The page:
Part of the workshop was all about ‘mystery shopping’ (I carried out both in-person visits and phone calls to my clients as well as to their competitors) and I presented the findings during the workshops.
Where they all (100%) ‘failed’
Some things may appear obvious and yet an astonishingly high percentage of customer service representatives make the most elementary mistakes. Even though I started every conversation by giving my (false) name, not one of the people from customer service told me theirs. Rapport building – which means finding common ground with prospects and customers alike – begins when we refer to customers by name and give them the option to do the same. And yet, as easy as it may sound, every single customer service representative – in 15 out of 15 telephone conversations – failed to tell me their name, as if it was top secret information!
The best way to turn a transaction (an exchange of goods and services for money) into an interaction (an exchange of emotions, before any goods and services are exchanged), is to start a conversation using the other person’s name. Don’t forget that “the heart is closer to the pocket than the brain is.” In other words, people buy something emotionally and then justify their action logically.
What 75% of them lacked
Three quarters of the professionals that I ‘mystery shopped’ lacked the capacity to ask me the ‘right’ questions. Only 25% of them did so. The majority simply provided answers to my requests. I asked things like:
- Does it come in black colour?
- Does it cost a lot? (Asked about an expensive piece of jewellery)
Their answers rarely went beyond “Yes” and “No”. I expect an experienced customer service professional to respond with another question or statement. For example:
- Is black the only colour you would like it in?
- It doesn’t cost anything if it’s not what you want. May I ask you a few questions first and then I’ll revert with a price for your investment.
What 50% of them lacked
Half of the customer service representatives lacked product and service knowledge. Having the necessary product knowledge allows you the ‘freedom of mind’ to focus on your customer and his/her body language. It also allows you to set out your arguments in a convincing and straightforward manner. Remember the famous quote attributed to both Albert Einstein and Richard Feynman: “If you can’t explain it simply, you don’t understand it well enough.”
My suggestion to all three companies was they should start their own brief in-house product knowledge seminars or “Power-shots”. These could be given twice a week – just 10 minutes a session – by an expert professional on the company’s payroll. Over a course of a year, customer service representatives would attend 90 such mini-seminars and gain 900 minutes of training, which would not only ensure that they are able to provide knowledgeable expert advice to customers but would quickly allow them to differentiate themselves from their counterparts in rival companies.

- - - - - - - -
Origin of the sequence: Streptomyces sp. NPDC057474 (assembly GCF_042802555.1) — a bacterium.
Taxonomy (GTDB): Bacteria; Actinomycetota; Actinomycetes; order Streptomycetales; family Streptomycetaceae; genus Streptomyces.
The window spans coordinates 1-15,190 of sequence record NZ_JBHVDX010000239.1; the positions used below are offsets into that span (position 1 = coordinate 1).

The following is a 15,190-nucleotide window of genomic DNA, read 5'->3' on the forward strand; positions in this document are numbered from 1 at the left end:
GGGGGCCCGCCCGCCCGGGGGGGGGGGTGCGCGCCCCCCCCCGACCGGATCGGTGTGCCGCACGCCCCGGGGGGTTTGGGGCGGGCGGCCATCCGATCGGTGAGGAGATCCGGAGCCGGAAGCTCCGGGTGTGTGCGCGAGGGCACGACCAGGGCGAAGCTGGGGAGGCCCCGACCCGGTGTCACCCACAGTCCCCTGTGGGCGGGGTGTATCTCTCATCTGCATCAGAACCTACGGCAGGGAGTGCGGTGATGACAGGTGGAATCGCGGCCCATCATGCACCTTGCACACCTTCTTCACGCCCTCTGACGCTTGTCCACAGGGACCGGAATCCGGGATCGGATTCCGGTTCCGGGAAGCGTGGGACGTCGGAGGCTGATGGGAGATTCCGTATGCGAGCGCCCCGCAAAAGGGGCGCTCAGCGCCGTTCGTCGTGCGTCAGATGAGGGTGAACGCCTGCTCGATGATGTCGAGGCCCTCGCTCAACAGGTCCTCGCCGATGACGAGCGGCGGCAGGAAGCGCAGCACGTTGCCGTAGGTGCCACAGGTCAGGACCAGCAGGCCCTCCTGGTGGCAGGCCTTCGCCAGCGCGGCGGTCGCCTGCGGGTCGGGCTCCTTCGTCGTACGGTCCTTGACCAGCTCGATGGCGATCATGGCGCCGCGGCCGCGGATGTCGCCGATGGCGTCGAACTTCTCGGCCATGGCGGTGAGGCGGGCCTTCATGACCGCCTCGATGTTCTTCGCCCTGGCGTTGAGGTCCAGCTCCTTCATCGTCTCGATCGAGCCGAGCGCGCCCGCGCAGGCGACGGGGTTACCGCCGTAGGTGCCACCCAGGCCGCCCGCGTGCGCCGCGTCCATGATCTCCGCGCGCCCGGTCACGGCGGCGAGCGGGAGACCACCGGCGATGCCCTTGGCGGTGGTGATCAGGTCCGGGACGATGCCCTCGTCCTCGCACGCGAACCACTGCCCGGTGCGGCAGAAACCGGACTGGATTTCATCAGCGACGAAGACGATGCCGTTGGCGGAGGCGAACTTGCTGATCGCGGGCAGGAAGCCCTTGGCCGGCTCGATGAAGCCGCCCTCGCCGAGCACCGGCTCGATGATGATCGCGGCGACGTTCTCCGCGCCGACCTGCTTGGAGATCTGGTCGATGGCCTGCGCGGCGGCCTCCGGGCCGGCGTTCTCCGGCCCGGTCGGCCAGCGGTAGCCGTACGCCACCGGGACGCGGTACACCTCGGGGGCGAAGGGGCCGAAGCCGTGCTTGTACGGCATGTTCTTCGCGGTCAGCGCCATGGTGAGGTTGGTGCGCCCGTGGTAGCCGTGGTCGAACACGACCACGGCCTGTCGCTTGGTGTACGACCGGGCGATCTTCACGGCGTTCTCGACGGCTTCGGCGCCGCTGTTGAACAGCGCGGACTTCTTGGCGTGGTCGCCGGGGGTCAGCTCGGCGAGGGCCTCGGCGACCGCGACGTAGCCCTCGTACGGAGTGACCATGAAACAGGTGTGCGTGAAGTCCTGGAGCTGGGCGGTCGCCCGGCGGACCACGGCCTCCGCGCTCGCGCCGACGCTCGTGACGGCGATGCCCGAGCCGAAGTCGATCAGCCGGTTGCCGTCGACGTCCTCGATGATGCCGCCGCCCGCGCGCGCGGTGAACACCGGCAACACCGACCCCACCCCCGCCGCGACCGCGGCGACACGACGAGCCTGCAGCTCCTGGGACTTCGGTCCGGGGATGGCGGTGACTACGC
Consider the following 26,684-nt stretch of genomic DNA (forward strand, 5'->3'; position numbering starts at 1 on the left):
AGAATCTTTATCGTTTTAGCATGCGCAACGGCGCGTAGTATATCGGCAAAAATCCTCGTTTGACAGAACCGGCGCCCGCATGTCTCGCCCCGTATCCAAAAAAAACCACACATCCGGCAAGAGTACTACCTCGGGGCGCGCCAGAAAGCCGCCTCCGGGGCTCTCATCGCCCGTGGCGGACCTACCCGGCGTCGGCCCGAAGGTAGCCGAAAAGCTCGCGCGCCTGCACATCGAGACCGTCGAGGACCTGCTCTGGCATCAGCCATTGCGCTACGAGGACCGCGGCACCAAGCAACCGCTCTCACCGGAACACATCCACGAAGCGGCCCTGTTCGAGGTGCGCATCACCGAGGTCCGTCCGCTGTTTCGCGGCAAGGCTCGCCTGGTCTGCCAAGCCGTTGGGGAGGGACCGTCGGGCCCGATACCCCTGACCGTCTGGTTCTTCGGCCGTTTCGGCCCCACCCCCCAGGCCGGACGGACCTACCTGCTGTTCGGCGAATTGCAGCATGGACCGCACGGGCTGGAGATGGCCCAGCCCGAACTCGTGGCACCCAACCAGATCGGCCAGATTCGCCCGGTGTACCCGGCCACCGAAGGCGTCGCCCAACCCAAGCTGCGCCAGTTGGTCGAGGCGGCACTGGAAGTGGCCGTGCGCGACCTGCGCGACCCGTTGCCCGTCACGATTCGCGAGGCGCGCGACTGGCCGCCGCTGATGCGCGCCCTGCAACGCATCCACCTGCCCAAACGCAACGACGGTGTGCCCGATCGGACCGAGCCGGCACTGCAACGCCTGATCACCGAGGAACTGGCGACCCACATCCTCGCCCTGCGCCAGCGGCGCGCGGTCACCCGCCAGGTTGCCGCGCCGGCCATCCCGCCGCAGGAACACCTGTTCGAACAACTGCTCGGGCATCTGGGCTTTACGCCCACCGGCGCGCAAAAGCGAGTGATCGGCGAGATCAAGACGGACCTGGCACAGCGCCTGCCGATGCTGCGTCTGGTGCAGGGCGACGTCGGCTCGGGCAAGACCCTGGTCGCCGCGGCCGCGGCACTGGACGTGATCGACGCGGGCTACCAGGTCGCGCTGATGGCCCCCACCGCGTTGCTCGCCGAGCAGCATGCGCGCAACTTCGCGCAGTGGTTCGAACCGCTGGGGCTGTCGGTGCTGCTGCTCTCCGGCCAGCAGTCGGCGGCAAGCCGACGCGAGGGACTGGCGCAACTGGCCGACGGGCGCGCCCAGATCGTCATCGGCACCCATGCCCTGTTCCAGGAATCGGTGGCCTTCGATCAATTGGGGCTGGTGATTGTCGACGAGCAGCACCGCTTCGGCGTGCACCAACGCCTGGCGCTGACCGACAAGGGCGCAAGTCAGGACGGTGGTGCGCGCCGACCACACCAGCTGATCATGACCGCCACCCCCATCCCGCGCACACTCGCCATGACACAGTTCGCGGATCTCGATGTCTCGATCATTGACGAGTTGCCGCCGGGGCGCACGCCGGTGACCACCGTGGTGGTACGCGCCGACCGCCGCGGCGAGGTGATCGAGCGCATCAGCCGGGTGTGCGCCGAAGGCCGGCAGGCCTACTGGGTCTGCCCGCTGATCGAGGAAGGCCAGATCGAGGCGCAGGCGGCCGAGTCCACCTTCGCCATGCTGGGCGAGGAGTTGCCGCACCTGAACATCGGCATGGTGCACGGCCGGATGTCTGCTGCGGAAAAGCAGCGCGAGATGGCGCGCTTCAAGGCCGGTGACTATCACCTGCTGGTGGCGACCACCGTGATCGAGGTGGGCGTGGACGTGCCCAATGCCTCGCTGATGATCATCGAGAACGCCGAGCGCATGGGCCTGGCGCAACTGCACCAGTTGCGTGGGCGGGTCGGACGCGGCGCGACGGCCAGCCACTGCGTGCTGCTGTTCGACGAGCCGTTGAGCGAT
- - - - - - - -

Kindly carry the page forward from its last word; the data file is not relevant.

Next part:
Where they almost all (70%) ‘succeeded’
The products and services I mystery shopped were in stock 70% of the time. This information was provided within seconds thanks to technology that made availability checking just a mouse click away. And yet, even here, very few customer service representatives used the power of ‘availability’ to close a sale at a price that would have been very beneficial to the company (and, in some cases, to themselves through their commission). Customers will often ask for a discount but this does not necessarily mean that they should always be given one simply to close the sale. Carefully phrased questions such as “Who is this gift for?”, “When will you be needing it?”, “What is your budget?” and “Have you bought from us in the past?” can reveal a great deal about the urgency of the purchase and what the final price should be.
According to Clay Shirky, a writer, consultant and teacher on the social economic effects of Internet technologies, “A revolution does not happen when society adopts new tools (i.e. technology). It happens when society adopts new behaviours.”
Last year, the world-renowned physicist Stephen Hawking wrote that the rise of artificial intelligence is likely to destroy many jobs, “with only the most caring, creative or supervisory roles remaining.”
Providing top quality, effective customer service is most definitely a caring and creative role. If you make an effort to ensure that your customer service representatives understand this and adopt the above behaviours, you will soon be watching as your sales and profitability soar!